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In the early 2000s, LeBron James burst onto the national scene as a high school phenom. Since then, he’s established himself as one of the greatest players in NBA history; in that time, he’s done virtually everything possible on the basketball court. Given that reality—and the fact that he’s no longer a young man—he’d be more than entitled to take an occasional night off.

LeBron, however, wants to spend as much time on the court as possible. In fact, he cited one specific motivation to keep playing night in and night out.

Load management in the NBA

NBA players like LeBron James may be capable of incredible things on the court, but they’re still human. That means they feel aches, pains, and fatigue like the rest of us. It’s hard to play your best when you’re feeling banged up, which is why teams are utilizing load management programs.

Those programs are designed trainers and sports scientists to keep every player performing at the highest level. Over the course of the season, various data points, such as in-game exertion and recovery time, are tracked; when taken in combination, they tell the team when a player might need to dial things back to avoid pushing himself too hard.

While it’s easy to write load management off as catering to spoiled, modern players, the program isn’t grounded in laziness. No one is taking a game off because they are “tired” or don’t feel like playing; it’s all about looking at the big picture and ensuring every player is at their best for the most important games.

LeBron James’ isn’t interested in load management

In addition to being an excellent all-around player, LeBron James has been remarkably durable. The forward has only failed to reach the 70 game mark three times in his career; the fewest games he’s ever played in a season was 55, which came last year as he battled a nagging groin injury.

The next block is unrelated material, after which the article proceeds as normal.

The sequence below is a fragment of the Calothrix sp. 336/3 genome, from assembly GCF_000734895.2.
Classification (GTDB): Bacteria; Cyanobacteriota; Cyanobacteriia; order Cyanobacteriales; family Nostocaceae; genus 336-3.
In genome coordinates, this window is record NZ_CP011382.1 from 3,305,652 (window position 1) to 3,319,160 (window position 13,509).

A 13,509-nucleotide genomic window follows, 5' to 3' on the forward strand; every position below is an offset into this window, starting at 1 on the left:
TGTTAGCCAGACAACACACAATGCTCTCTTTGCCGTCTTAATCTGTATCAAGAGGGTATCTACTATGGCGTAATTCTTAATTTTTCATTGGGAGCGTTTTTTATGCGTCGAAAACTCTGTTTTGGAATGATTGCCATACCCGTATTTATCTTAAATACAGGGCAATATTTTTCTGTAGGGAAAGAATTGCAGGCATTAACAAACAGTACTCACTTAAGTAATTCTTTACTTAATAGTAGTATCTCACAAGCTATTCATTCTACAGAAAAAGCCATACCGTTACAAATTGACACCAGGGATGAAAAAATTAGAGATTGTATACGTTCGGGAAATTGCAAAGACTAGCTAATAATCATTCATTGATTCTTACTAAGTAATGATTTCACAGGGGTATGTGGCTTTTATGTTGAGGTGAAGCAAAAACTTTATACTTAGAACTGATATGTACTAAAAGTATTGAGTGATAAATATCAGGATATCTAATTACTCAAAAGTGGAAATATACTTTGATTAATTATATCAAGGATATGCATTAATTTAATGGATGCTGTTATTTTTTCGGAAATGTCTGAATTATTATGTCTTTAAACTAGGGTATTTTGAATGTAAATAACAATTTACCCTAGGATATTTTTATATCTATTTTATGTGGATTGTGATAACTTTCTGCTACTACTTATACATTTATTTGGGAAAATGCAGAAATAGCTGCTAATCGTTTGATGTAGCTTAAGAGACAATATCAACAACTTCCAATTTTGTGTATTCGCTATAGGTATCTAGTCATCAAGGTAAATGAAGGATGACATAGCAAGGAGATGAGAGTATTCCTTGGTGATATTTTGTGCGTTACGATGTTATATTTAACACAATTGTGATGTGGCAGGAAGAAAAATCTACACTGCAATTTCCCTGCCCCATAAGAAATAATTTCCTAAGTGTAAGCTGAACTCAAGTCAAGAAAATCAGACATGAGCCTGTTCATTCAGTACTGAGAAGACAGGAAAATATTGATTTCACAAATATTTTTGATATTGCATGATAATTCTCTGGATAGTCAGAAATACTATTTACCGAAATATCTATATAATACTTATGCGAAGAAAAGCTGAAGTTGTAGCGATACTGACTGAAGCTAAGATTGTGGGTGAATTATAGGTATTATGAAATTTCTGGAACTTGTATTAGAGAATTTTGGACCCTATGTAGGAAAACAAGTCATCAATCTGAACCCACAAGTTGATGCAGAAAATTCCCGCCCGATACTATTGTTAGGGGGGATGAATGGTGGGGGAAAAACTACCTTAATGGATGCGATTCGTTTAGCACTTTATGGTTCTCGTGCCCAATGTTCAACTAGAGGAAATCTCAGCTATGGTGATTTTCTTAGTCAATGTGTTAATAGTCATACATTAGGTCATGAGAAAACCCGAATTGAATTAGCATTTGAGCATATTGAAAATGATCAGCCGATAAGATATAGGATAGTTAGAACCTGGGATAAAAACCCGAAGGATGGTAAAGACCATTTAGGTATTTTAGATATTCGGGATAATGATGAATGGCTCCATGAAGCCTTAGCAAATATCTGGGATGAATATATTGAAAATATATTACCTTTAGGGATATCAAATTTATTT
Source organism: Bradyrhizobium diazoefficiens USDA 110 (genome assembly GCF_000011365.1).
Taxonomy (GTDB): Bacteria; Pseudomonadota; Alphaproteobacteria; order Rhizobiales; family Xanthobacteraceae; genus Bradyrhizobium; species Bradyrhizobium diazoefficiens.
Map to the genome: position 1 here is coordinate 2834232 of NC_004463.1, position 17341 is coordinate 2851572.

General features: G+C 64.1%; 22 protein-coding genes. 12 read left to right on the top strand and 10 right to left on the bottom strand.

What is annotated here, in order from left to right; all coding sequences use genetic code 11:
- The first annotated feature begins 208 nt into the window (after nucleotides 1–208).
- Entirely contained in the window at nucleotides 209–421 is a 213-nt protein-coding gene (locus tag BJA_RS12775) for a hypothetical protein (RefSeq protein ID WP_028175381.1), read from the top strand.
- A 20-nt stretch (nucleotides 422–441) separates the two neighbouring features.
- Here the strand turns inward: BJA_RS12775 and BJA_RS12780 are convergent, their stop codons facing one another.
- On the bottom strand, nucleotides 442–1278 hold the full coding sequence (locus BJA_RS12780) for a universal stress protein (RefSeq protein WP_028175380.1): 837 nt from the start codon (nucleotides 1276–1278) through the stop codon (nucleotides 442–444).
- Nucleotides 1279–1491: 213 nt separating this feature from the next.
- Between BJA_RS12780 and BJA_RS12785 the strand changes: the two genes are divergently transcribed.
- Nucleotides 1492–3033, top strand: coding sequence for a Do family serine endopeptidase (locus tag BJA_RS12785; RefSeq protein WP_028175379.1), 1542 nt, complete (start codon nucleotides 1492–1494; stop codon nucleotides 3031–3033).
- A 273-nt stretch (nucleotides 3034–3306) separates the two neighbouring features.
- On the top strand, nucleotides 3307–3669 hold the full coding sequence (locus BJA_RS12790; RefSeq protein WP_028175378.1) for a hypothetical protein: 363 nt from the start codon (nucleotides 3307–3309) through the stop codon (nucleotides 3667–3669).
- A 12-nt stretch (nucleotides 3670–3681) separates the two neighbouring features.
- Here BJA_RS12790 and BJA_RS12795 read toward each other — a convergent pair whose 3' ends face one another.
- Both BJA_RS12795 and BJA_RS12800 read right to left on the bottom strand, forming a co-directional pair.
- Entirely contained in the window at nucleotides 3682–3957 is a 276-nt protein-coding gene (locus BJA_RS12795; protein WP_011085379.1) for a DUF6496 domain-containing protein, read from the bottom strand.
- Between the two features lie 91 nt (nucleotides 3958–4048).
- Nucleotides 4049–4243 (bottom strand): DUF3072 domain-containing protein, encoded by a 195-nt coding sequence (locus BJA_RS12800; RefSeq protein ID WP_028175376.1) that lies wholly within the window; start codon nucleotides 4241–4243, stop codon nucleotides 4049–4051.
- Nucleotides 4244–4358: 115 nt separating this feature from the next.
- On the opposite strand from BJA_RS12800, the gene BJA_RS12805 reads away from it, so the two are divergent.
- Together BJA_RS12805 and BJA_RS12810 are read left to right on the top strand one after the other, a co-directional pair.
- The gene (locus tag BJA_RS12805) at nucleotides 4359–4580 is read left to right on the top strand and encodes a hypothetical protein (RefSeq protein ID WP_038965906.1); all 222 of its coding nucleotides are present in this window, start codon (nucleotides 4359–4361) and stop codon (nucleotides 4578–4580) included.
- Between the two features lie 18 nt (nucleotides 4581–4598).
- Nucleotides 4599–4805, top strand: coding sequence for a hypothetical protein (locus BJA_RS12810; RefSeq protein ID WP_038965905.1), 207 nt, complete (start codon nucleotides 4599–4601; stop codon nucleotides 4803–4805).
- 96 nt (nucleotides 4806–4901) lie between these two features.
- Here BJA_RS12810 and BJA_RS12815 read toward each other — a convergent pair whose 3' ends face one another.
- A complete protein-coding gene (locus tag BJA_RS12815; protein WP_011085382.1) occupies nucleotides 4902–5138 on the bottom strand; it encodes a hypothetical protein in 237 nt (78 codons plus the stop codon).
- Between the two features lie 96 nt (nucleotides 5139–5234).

Given that track record, perhaps it’s not surprising that LeBron isn’t a big fan of load management. “If I’m hurt, I don’t play. If not, I’m playing,” he simply explained earlier in the season. “LeBron’s healthy, LeBron’ll play. That’s all I’ll talk about. I don’t talk about nobody else but me.”

At the same time, however, the Lakers are trying to rest James in a way that keeps everyone happy; the club doesn’t want to upset their star player, but they also don’t want him running out of steam in April. “Whether it’s off days in practice or minimize his minutes, minimize his load,” head coach Frank Vogel said after a November practice. “There’s some things built-in scheme-wise that require him to do—to pass some guys off at certain times. Every way we can.”

LeBron does it for the kids

While LeBron James explicitly spoke about load management in November, the topic keeps coming up. Recently, he clarified why he wants to take the court whenever he possibly can. Not only is time ticking on his career, but fans, especially kids, have come to watch him play.

“Why wouldn’t I play if I’m healthy,” LeBron told reporters. “It doesn’t make any sense to me, personally. I mean, I don’t know how many games I’ve left in my career. I don’t know how many kids that may show up to a game that are there to see me play.”

While LeBron makes a perfectly valid point—and one that most fans would probably appreciate—it’s important not to paint all load management with the same brush. Players who are being rested aren’t slacking off or being selfish; they’re doing what’s best for themselves and their team. LeBron James, however, is simply one of a kind.